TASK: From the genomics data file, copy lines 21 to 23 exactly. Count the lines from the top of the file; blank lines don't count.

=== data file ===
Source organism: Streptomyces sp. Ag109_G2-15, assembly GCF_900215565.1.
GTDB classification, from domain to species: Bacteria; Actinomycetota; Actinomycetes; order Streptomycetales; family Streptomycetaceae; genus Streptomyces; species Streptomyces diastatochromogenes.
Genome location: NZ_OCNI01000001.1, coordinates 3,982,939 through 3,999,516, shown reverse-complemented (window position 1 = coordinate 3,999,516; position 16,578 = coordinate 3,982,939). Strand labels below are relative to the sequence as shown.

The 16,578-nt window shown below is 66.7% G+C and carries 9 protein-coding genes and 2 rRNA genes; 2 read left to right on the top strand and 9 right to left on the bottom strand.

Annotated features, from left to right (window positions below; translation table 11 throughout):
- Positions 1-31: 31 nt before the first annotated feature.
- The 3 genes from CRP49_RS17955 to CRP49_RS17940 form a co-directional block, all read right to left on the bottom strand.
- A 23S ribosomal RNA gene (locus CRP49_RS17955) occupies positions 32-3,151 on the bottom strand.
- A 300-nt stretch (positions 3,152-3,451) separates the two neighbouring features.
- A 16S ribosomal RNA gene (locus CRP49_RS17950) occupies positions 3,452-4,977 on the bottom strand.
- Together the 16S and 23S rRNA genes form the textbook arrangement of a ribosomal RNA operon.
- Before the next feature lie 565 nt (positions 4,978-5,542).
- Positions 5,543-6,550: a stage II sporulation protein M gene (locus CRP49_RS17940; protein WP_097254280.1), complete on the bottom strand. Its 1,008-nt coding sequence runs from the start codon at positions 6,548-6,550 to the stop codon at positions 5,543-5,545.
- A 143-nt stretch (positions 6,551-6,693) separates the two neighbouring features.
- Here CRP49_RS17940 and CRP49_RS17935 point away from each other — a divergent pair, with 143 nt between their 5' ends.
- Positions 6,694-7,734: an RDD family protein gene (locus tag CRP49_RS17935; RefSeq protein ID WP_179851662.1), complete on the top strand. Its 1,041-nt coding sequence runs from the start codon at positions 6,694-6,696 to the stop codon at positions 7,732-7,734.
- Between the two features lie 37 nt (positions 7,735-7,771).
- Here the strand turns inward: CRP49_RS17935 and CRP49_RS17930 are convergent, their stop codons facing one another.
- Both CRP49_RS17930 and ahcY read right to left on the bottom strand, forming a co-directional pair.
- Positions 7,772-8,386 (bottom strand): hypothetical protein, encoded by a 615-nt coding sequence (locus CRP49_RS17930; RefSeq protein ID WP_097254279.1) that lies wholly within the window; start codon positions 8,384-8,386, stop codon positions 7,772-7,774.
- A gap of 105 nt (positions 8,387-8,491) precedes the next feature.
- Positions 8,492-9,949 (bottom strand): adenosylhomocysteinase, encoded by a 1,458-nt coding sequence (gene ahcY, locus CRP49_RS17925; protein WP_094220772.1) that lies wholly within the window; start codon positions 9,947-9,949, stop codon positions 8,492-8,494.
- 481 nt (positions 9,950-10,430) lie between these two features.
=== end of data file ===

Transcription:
- A gap of 105 nt (positions 8,387-8,491) precedes the next feature.
- Positions 8,492-9,949 (bottom strand): adenosylhomocysteinase, encoded by a 1,458-nt coding sequence (gene ahcY, locus CRP49_RS17925; protein WP_094220772.1) that lies wholly within the window; start codon positions 9,947-9,949, stop codon positions 8,492-8,494.
- 481 nt (positions 9,950-10,430) lie between these two features.